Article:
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3rd September 2000
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The rise and fall of 'Kalu'

Will the diminutive dynamo make a comeback?
By Leonard Ranjith Mahaarachchi
Sri Lanka's veteran wicket-keeper-batsman, Romesh Kaluwitharana seems to be singing his swan-song nowadays, having not being able to make his reappearance, for quite some time now.

Lankan cricket lovers are made to nurse fears that 'Little Kalu', as Lanka crazy Tony calls him, is very unlikely to stage a come back. They even harbour thoughts that what happened to stylish batsman cum star fielder, Roshan Mahanama, might befall diminutive Romesh, alias 'Moratu Puthraya' as the Sinhala commentators love to call him. 

Cricket fans could compare the fate of Kalu to that of Roshan Mahanama, as the modus operandi seems to be not very dissimilar in both cases. Fans may recall that the fall of Mahanama, was initially marked with the changing of his batting position. Wasn't that the same with my countryman Romesh?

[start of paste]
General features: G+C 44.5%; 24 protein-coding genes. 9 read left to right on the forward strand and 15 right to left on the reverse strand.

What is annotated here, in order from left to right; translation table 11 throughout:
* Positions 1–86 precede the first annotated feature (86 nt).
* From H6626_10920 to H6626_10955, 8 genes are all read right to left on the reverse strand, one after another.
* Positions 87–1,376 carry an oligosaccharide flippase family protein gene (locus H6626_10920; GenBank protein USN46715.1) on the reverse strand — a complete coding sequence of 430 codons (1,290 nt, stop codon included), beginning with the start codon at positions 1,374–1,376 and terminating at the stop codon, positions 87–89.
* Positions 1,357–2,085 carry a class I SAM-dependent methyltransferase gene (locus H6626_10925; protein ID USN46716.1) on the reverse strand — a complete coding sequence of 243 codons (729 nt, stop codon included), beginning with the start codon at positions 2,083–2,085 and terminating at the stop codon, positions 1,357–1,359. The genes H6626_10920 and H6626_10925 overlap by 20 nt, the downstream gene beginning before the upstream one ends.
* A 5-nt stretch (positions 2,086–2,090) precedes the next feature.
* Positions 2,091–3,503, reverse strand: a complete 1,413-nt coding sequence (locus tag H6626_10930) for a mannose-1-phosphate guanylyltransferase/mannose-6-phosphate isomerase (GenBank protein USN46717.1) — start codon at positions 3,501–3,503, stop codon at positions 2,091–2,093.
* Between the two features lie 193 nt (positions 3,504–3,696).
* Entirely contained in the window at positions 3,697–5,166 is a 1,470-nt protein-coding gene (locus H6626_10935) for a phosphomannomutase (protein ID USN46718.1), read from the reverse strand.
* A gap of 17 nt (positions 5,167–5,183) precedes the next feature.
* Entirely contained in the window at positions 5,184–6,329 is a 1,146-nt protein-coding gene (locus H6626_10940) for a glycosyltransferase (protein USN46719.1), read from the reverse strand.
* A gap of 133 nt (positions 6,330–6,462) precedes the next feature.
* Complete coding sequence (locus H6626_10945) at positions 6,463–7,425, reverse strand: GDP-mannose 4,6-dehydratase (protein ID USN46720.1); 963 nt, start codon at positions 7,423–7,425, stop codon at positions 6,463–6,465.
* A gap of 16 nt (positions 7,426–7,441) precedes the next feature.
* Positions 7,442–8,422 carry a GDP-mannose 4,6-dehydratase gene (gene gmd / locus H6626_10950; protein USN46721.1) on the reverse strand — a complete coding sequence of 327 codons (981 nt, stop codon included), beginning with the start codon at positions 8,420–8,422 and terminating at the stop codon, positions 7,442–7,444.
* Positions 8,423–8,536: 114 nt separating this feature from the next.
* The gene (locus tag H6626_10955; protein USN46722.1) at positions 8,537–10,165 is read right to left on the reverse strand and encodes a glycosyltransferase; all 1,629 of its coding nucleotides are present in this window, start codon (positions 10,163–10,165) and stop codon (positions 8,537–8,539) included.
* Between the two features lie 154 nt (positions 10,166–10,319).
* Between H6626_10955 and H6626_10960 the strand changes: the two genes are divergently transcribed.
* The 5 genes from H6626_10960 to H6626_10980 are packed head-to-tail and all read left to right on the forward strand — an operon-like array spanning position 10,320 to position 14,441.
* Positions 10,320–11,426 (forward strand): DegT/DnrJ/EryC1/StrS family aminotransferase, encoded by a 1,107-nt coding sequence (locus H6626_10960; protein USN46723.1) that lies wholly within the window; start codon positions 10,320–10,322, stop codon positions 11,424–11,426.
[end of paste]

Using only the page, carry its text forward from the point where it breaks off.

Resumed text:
Romesh was Sri Lanka's opening batsman in the one-dayers, as the world saw him. He quite ably partnered master-blaster Sanath Jayasuriya, putting all other opening batsmen to the shade. When Kalu came as the number six batsman, a position that was polarized to his top slot, fans may have had that premonition that Kalu was in the decline, much as Mahanama was.

Profiling Kalu is no easy task. He was the show-piece in Lankan cricket, during our heydays in the sport, since winning Test status, a dozen and a half years back. Kalu capably filled the vacuum created by one-time star keeper, Mahesh Goonetilleke. The latter fell from grace subsequent to his joining a tribe that wished to be friendly with the South Africans, who were toppled over from the cricket scene, due to their apartheid policy. This unholy alliance with the racial minded S. Africans resulted in Sri Lanka's loss of half of our star-studded players, who were banned to play the gentlemen's game, or the game of the Flannelled Fools, as some identified the men of cricket. 

Fortunately for cricket in this happy island, young and upcoming players filled the vacant places of those expelled, and among them, it is only very ordinary to say, that Kalu, did not make us feel the difference. But, unlike in the case of Mahanama, cricket lovers I am sure do hope that it is not the end of the road for Kaluwitharana.